In this webinar, SDM alumnus Burl Amsbury will offer lessons in how to design or redesign your organization by sharing specific systems thinking heuristics drawn from his experience as an entrepreneur, startup executive, big company employee, US Navy pilot, engineer, and creative problem-solver. Using examples from new and/or niche industries, Amsbury will discuss:

  • common themes among industries that employ systems thinking principles—even if they don’t use that term;
  • why systems thinking is rapidly being put to work in so many disparate fields; and
  • heuristic principles for designing an entrepreneurial organization within a fast-growth niche in any industry.

A Q&A will follow the presentation. We invite you to join us!

About the Speaker

Burl Amsbury graduated from the Massachusetts Institute of Technology (MIT) in 1988 with a combined SB and SM in electrical engineering and, as an SDM alum, earned an SM in engineering and management from MIT in 2000. Between stints at MIT, he flew A-6E Intruders for the US Navy aboard the USS Kitty Hawk and helped develop what became the Segway self-balancing scooter. Amsbury has been an executive in four startup and high-growth technology-enabled companies located in Colorado’s Front Range region. He has been named the primary inventor on three patents and is a contributing inventor on 26 others, including Kiva System’s warehouse robot. A cattleman, Amsbury is a business coach and consultant for sustainable agriculture endeavors, natural/organic food enterprises, and functional medicine practitioners.

About the Series

Sponsored by the System Design & Management (SDM) program at the Massachusetts Institute of Technology (MIT), the MIT SDM Systems Thinking Webinar Series features research conducted by SDM faculty, alumni, students, and industry partners. The series is designed to disseminate information on how to employ systems thinking to address engineering, management, and socio-political components of complex challenges. Recordings and slides from prior SDM webinars can be accessed here.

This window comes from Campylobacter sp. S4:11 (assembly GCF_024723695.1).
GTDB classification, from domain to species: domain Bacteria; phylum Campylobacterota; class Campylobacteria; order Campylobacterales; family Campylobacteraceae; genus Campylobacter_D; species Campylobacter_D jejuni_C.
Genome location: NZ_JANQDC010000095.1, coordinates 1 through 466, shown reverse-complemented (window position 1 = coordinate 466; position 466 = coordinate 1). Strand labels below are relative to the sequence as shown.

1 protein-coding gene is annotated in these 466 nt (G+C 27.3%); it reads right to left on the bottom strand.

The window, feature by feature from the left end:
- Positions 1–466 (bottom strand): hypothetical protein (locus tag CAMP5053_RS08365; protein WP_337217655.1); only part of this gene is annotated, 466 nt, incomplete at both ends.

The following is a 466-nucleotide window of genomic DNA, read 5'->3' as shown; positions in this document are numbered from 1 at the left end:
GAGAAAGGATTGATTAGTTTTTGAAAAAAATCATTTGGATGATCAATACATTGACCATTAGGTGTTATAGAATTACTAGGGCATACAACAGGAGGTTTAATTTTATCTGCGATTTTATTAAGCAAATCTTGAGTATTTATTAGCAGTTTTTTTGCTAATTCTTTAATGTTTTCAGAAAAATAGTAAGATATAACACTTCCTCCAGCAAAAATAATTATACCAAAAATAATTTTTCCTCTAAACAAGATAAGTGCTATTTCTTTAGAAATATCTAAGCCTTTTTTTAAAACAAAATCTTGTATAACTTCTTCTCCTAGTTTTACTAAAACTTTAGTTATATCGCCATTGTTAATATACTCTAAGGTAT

How to Navigate the Perils and Promises of Intrusion Prevention Systems

MIT SDM Systems Thinking Webinar Series

Charles.Iheagwara

Charles Iheagwara, PhD, SDM ’10

Charles Iheagwara, PhD, Customer Solutions Advocate and Security Solutions Consultant, Cisco Systems, Inc.; SDM Alumnus

Date: March 21, 2016


Download the presentation slides

About the Presentation

Although the market is full of intrusion prevention products, there is no one-size-fits-all solution to every business need. In this webinar, SDM alumnus Dr. Charles Iheagwara will offer suggestions for how to cut through the jargon and evaluate which products will best meet your organization’s requirements.